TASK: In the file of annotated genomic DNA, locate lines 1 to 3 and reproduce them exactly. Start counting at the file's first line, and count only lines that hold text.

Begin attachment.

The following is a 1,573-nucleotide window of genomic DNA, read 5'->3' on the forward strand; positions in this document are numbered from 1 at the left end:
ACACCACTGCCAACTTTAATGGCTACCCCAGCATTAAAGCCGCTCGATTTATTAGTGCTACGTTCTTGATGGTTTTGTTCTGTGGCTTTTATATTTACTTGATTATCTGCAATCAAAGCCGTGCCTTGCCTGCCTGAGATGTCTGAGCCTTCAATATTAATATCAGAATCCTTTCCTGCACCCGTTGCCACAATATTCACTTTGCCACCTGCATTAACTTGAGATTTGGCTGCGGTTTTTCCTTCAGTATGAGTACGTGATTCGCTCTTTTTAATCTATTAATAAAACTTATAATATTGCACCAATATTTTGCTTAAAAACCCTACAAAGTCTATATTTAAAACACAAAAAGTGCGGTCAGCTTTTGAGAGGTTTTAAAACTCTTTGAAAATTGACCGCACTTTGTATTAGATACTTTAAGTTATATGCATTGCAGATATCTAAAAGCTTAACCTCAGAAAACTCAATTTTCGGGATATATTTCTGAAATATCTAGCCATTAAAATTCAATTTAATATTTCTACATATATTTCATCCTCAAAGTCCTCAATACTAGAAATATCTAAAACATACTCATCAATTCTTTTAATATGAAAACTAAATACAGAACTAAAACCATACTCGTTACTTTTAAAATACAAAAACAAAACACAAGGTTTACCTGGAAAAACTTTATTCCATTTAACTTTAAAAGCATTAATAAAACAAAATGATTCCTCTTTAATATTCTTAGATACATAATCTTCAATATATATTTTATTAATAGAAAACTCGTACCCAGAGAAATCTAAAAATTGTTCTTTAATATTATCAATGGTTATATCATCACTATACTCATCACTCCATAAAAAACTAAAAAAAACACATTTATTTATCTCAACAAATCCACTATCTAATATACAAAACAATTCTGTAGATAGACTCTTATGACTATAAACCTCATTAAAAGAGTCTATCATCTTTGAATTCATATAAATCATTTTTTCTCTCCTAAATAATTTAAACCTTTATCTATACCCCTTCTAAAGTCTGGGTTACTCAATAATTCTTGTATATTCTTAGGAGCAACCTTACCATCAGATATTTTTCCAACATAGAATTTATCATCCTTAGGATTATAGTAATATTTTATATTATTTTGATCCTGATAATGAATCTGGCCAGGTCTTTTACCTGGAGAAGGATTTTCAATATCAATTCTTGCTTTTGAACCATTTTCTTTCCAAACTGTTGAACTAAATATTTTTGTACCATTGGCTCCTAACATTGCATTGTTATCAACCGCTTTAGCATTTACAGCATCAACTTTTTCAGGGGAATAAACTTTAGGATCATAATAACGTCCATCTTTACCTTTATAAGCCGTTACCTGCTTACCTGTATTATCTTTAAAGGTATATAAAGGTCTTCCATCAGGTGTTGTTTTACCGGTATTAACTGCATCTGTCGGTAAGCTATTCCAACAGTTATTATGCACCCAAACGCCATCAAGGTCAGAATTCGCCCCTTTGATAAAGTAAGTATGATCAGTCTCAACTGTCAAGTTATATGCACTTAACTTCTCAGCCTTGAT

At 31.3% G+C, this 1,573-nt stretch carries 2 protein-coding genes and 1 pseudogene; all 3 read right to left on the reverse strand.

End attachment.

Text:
The following is a 1,573-nucleotide window of genomic DNA, read 5'->3' on the forward strand; positions in this document are numbered from 1 at the left end:
ACACCACTGCCAACTTTAATGGCTACCCCAGCATTAAAGCCGCTCGATTTATTAGTGCTACGTTCTTGATGGTTTTGTTCTGTGGCTTTTATATTTACTTGATTATCTGCAATCAAAGCCGTGCCTTGCCTGCCTGAGATGTCTGAGCCTTCAATATTAATATCAGAATCCTTTCCTGCACCCGTTGCCACAATATTCACTTTGCCACCTGCATTAACTTGAGATTTGGCTGCGGTTTTTCCTTCAGTATGAGTACGTGATTCGCTCTTTTTAATCTATTAATAAAACTTATAATATTGCACCAATATTTTGCTTAAAAACCCTACAAAGTCTATATTTAAAACACAAAAAGTGCGGTCAGCTTTTGAGAGGTTTTAAAACTCTTTGAAAATTGACCGCACTTTGTATTAGATACTTTAAGTTATATGCATTGCAGATATCTAAAAGCTTAACCTCAGAAAACTCAATTTTCGGGATATATTTCTGAAATATCTAGCCATTAAAATTCAATTTAATATTTCTACATATATTTCATCCTCAAAGTCCTCAATACTAGAAATATCTAAAACATACTCATCAATTCTTTTAATATGAAAACTAAATACAGAACTAAAACCATACTCGTTACTTTTAAAATACAAAAACAAAACACAAGGTTTACCTGGAAAAACTTTATTCCATTTAACTTTAAAAGCATTAATAAAACAAAATGATTCCTCTTTAATATTCTTAGATACATAATCTTCAATATATATTTTATTAATAGAAAACTCGTACCCAGAGAAATCTAAAAATTGTTCTTTAATATTATCAATGGTTATATCATCACTATACTCATCACTCCATAAAAAACTAAAAAAAACACATTTATTTATCTCAACAAATCCACTATCTAATATACAAAACAATTCTGTAGATAGACTCTTATGACTATAAACCTCATTAAAAGAGTCTATCATCTTTGAATTCATATAAATCATTTTTTCTCTCCTAAATAATTTAAACCTTTATCTATACCCCTTCTAAAGTCTGGGTTACTCAATAATTCTTGTATATTCTTAGGAGCAACCTTACCATCAGATATTTTTCCAACATAGAATTTATCATCCTTAGGATTATAGTAATATTTTATATTATTTTGATCCTGATAATGAATCTGGCCAGGTCTTTTACCTGGAGAAGGATTTTCAATATCAATTCTTGCTTTTGAACCATTTTCTTTCCAAACTGTTGAACTAAATATTTTTGTACCATTGGCTCCTAACATTGCATTGTTATCAACCGCTTTAGCATTTACAGCATCAACTTTTTCAGGGGAATAAACTTTAGGATCATAATAACGTCCATCTTTACCTTTATAAGCCGTTACCTGCTTACCTGTATTATCTTTAAAGGTATATAAAGGTCTTCCATCAGGTGTTGTTTTACCGGTATTAACTGCATCTGTCGGTAAGCTATTCCAACAGTTATTATGCACCCAAACGCCATCAAGGTCAGAATTCGCCCCTTTGATAAAGTAAGTATGATCAGTCTCAACTGTCAAGTTATATGCACTTAACTTCTCAGCCTTGAT

At 31.3% G+C, this 1,573-nt stretch carries 2 protein-coding genes and 1 pseudogene; all 3 read right to left on the reverse strand.